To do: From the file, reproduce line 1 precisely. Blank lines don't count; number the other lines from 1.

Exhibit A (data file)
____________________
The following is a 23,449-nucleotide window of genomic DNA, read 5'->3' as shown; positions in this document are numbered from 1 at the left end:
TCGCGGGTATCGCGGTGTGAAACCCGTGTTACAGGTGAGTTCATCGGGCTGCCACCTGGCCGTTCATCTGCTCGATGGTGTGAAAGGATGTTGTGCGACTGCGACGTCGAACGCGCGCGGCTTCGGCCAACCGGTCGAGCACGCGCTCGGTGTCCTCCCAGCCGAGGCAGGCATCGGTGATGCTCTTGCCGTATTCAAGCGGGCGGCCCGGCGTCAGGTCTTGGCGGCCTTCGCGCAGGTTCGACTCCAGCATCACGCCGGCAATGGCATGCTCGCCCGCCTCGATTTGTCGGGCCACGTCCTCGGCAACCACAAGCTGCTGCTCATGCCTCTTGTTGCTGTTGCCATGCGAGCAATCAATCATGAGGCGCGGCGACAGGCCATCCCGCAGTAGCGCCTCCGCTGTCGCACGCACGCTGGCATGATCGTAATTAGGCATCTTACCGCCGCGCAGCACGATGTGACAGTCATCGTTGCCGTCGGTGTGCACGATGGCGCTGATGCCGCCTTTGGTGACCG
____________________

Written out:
The following is a 23,449-nucleotide window of genomic DNA, read 5'->3' as shown; positions in this document are numbered from 1 at the left end: